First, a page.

THE MARINE STEWARDSHIP COUNCIL'S commercial officer talks to Footprint at The University Caterers Organisation conference in Wales.
Anya Hart Dyke (AHD): Good morning Ruth. Your presentation at the conference focused on a new approach to buying sustainably sourced fish through the Marine Stewardship Council (MSC). What is it and how does it work?
Ruth Westcott (RW): We wanted to find a cost-effective way to get more universities serving sustainably sourced fish. We have two types of chain-of-custody certification. Single-site certification – and by “site” we mean a single kitchen serving one dining area – involves a visit by an independent auditor to check that certain assurance systems are in place. But group certification is where compliance across a group is managed at head office and the external auditor visits only a sample of sites. The head office – in this case the University Caterers Organisation (TUCO) – assumes responsibility for overall compliance, and must make sure each site has been audited internally. This keeps the costs down for individual universities.
AHD: What do universities need to do to be compliant?
RW: Universities must keep a record of purchases and sales, ensure that MSC fish is always identifiable in kitchens, ensure key staff are trained and conduct quick internal audits of each site. Thereafter, annually, the university must do a refresher audit at each site and ensure all staff training is up to date.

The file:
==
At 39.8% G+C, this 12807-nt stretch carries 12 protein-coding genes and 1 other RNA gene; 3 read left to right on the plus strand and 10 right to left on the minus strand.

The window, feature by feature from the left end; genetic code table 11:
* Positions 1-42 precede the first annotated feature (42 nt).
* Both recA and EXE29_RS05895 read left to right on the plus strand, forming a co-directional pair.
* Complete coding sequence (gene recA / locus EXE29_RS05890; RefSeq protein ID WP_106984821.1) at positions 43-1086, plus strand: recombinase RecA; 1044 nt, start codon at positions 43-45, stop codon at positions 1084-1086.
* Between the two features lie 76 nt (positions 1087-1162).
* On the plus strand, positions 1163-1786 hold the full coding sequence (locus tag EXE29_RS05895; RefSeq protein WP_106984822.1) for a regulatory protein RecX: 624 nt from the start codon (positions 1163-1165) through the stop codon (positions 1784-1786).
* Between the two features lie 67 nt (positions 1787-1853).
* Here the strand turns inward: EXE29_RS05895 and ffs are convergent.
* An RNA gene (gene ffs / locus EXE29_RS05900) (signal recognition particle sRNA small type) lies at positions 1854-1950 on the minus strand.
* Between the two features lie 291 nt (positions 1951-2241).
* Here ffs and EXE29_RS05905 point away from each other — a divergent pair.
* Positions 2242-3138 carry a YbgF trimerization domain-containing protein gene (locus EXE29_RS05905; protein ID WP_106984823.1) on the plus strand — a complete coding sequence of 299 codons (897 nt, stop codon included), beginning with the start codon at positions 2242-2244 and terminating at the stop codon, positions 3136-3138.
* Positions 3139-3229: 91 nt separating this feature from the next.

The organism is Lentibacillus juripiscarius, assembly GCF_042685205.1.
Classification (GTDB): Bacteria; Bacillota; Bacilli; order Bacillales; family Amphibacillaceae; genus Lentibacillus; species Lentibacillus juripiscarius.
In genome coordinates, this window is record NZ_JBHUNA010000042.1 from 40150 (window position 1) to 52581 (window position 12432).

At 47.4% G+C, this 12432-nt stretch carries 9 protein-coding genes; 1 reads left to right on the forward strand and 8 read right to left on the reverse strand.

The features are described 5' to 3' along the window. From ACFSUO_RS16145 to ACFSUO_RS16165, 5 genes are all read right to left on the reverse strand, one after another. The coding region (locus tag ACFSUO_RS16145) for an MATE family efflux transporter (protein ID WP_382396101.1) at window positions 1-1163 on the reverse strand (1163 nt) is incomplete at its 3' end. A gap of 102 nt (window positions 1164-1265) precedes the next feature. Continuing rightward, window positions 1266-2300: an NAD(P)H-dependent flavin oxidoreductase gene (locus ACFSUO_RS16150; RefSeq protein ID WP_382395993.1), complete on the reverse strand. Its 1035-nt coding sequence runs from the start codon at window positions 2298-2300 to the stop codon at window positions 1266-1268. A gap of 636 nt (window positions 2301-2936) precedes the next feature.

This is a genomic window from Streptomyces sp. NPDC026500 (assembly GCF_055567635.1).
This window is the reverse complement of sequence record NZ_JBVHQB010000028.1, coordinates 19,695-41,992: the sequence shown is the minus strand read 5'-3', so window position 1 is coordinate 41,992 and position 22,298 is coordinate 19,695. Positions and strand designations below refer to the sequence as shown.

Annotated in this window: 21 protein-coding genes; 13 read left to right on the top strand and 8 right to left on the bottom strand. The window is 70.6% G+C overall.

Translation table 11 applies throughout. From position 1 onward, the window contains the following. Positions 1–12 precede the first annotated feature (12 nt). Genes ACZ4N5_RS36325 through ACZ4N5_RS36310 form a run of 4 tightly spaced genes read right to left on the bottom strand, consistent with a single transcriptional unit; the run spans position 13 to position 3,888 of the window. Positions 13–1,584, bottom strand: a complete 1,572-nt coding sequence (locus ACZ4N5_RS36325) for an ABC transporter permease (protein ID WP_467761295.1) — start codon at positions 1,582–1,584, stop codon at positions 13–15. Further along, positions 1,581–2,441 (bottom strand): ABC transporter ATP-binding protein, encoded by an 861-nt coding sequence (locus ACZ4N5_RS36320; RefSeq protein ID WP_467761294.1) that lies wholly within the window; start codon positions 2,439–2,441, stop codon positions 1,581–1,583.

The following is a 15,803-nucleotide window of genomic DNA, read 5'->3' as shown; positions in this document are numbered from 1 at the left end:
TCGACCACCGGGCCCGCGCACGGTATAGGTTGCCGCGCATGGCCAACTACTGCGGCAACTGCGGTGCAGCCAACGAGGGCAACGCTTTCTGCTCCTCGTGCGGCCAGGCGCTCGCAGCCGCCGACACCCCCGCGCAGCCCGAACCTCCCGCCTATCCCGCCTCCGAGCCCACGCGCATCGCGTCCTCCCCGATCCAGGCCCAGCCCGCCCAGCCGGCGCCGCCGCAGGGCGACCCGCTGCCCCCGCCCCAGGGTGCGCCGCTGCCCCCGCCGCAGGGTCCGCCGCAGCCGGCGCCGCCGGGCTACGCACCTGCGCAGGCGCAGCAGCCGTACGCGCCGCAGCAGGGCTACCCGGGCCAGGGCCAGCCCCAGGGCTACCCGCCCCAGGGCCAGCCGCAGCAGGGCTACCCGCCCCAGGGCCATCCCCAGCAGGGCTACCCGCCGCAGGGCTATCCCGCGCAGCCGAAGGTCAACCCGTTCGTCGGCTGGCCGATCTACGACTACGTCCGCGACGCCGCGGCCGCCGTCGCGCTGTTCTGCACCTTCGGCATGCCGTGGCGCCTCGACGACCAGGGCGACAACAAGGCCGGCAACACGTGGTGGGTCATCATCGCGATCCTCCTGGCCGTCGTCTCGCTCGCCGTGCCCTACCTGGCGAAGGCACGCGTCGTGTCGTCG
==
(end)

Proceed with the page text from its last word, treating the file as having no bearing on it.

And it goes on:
AHD: Does that amount to quite a lot of work?
RW: Actually, TUCO provides a handbook with all the documents required, tailored to the specific catering operations of its members, making the process as straightforward as possible. Previously each university needed to interpret and implement the MSC’s generic chain-of-custody requirements to their own operations.
AHD: Why should universities sign up?
RW: Overfishing is the unseen global environmental crisis – according to the UN’s Food and Agriculture Organisation, over 70% of the world’s fish stocks are either fully exploited, overexploited or depleted. Yet our demand for seafood is increasing. According to our analysis, more and more students are asking for MSC-certified fish. Recent concerns over traceability in the supply chain have really highlighted the value of the MSC’s chain-of-custody assurance – our latest DNA testing results found that 99% of MSC-certified fish was correctly labelled. MSC certification offers assurance to students and the whole university community that the fish is from an independently certified, sustainable source. Serving MSC-certified fish also helps universities earn points towards the Soil Association’s Food for Life Catering Mark scheme.
AHD: Currently, only 3663 and Brakes supply a substantial range of MSC fish. Is there plenty of MSC fish available?
RW: Universities can check in the MSC supplier directory for a list but the only way smaller distributors will become certified is if universities make it clear that certified sustainable, traceable fish is important to them. There is more and more MSC-certified fish coming through the supply chain – including Scottish mussels, crab, scallops, haddock and hopefully soon saithe – which should help them justify the investment.
AHD: Is this new group certification model suitable for other public-sector bodies like the NHS?
RW: Ideally, this works where a central body has some control over its members’ sites. A good example might be purchasing organisations that manage hospital catering. But an existing central control body is not essential; we are currently working on a project to create a similar group for independent restaurants, which we hope we can talk more about soon. Any suggestions for suitable groups are very welcome.